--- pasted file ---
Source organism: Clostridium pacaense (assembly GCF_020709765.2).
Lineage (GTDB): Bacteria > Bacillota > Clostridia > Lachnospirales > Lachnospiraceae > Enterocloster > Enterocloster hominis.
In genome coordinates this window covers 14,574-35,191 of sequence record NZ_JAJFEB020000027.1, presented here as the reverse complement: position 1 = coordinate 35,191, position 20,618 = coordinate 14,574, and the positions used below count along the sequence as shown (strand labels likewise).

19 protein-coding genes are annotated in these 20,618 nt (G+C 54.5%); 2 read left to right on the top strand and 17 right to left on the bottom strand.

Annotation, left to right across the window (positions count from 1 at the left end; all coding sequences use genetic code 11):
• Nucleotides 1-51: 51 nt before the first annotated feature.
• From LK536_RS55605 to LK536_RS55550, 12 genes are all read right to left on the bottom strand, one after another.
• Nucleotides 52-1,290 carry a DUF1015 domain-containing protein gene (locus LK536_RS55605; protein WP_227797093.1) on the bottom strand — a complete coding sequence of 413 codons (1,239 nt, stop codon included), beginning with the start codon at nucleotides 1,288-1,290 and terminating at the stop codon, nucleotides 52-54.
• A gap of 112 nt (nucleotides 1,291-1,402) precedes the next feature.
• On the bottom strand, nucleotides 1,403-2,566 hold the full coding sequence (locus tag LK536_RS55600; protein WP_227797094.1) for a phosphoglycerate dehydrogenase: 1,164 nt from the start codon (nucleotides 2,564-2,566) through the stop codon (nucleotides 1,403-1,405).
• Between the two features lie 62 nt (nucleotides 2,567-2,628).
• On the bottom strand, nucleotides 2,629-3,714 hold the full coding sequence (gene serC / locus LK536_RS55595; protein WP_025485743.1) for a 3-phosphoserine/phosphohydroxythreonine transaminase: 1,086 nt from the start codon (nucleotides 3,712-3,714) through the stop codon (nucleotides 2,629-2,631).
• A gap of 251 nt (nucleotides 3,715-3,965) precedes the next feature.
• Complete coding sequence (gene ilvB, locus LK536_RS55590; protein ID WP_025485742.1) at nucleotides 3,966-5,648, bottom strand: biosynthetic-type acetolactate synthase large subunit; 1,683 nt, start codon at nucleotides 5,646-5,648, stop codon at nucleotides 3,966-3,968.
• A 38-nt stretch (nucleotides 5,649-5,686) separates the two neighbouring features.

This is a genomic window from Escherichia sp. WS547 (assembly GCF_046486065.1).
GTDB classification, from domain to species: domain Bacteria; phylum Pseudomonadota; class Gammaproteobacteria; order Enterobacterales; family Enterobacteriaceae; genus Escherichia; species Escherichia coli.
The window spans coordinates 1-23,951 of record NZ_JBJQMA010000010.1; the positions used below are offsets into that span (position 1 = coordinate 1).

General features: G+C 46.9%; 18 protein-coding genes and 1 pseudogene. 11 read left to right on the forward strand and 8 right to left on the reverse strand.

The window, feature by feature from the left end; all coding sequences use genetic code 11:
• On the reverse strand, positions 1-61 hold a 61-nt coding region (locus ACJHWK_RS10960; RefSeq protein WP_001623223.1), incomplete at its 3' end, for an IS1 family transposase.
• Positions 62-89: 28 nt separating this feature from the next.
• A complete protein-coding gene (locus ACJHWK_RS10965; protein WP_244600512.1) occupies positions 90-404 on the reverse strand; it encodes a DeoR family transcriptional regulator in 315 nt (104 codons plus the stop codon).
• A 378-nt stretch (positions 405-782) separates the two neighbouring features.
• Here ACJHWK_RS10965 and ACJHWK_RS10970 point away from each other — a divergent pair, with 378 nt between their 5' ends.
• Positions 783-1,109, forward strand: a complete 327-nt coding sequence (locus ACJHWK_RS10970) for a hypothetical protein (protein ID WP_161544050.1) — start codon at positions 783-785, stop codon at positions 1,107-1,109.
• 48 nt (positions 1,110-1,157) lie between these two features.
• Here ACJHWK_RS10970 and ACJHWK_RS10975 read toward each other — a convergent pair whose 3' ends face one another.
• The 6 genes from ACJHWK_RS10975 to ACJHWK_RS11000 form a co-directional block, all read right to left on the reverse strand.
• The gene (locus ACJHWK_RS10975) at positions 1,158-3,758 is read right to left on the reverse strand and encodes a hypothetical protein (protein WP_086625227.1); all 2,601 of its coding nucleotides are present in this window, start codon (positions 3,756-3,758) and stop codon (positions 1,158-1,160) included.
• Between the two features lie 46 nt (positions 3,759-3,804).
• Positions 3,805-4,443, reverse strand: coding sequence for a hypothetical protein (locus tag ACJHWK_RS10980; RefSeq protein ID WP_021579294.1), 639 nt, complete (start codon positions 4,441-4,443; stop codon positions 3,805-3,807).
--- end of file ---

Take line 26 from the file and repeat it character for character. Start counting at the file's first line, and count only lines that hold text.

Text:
• Positions 783-1,109, forward strand: a complete 327-nt coding sequence (locus ACJHWK_RS10970) for a hypothetical protein (protein ID WP_161544050.1) — start codon at positions 783-785, stop codon at positions 1,107-1,109.